Skip to comments.Ordinariate for Anglicans converting to Rome 'ready by the end of the year'
Posted on 09/24/2010 2:29:21 PM PDT by NYer
Breaking news from the Catholic Herald’s investigative reporter Anna Arco:
Britain could have an Ordinariate by the end of the year, it emerged today.
Sources say that the Rt Rev Keith Newton, the flying Bishop of Richborough and the Rt Rev Andrew Burnham, the flying Bishop of Ebbsfleet, will take up the special canonical structure, which allows groups of Anglicans to come into full Communion with Rome without losing their Anglican identity, before the end of the calendar year.
Groups of Anglicans are already forming across the country in preparation for joining an Ordinariate, according to the blog of the retired Bishop of Richborough, the Rt Rev Edwin Barnes.
In his October pastoral letter, Bishop Burnham wrote that ordinariate groups would likely be small congregations of thirty or so people.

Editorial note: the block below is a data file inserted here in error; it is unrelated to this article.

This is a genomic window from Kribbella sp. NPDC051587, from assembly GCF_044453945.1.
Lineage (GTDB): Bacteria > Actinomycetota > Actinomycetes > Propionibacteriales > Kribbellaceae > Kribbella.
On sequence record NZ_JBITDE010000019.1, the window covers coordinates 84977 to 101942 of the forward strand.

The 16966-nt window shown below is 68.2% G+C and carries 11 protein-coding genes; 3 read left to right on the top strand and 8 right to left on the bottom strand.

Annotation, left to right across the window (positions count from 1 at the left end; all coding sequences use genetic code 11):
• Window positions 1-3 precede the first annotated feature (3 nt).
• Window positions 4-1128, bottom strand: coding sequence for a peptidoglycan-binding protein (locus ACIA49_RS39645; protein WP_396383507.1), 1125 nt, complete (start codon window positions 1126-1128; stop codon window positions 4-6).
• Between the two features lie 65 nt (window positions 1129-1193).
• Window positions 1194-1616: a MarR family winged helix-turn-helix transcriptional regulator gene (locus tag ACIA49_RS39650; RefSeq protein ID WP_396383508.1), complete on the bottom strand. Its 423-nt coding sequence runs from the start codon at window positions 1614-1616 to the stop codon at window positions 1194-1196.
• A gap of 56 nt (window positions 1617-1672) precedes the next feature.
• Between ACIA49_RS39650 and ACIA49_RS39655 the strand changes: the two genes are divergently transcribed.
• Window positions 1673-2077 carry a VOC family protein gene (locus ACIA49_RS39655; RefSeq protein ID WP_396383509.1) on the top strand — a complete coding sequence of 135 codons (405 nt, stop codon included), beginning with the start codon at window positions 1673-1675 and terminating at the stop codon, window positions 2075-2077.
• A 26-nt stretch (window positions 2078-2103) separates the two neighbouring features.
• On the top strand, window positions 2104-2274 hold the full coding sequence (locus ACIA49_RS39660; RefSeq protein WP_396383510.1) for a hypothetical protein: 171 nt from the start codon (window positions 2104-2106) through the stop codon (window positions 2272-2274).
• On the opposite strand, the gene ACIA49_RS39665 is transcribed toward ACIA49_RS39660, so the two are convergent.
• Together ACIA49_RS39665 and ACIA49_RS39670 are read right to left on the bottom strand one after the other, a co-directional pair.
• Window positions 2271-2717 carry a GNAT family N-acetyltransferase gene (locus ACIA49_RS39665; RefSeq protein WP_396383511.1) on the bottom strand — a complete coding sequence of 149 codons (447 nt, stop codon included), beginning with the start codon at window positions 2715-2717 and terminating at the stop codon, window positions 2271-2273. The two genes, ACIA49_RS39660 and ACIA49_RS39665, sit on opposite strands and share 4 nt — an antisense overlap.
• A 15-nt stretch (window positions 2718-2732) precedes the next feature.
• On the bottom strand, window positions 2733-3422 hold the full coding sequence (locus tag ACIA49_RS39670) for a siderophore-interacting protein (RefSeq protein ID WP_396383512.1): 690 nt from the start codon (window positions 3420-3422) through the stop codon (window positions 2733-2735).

Traditionally-minded Anglican clergy from the South of England were gathering at a Sacred Synod in Westminster today to discuss the future direction of the Church of England. The meeting was called by the Rt Rev John Frank Ford, the Anglican Bishop of Plymouth. He invited the signatories of a 2008 open letter to the Archbishop of Canterbury, Dr Rowan Williams and the Archbishop of York, Dr John Sentamu, which expressed reservations over women bishops.
The meeting was being held only days after Pope Benedict told Catholic bishops in England and Wales and Scotland to see the offer made in the Apostolic Constitution Anglicanorum coetibus as a prophetic gesture.
The apostolic constitution was a topic discussed at the Synod, according to Bishop Burnham.
In a statement Bishop Burnham said that Anglicanorum coetibusoffered Anglo-Catholics the way to full communion with the Catholic Church for which they worked and prayed for at least a century and it is a way in which they will be united and not absorbed.
(Excerpt) Read more at blogs.telegraph.co.uk ...
Catholic / Anglican ping!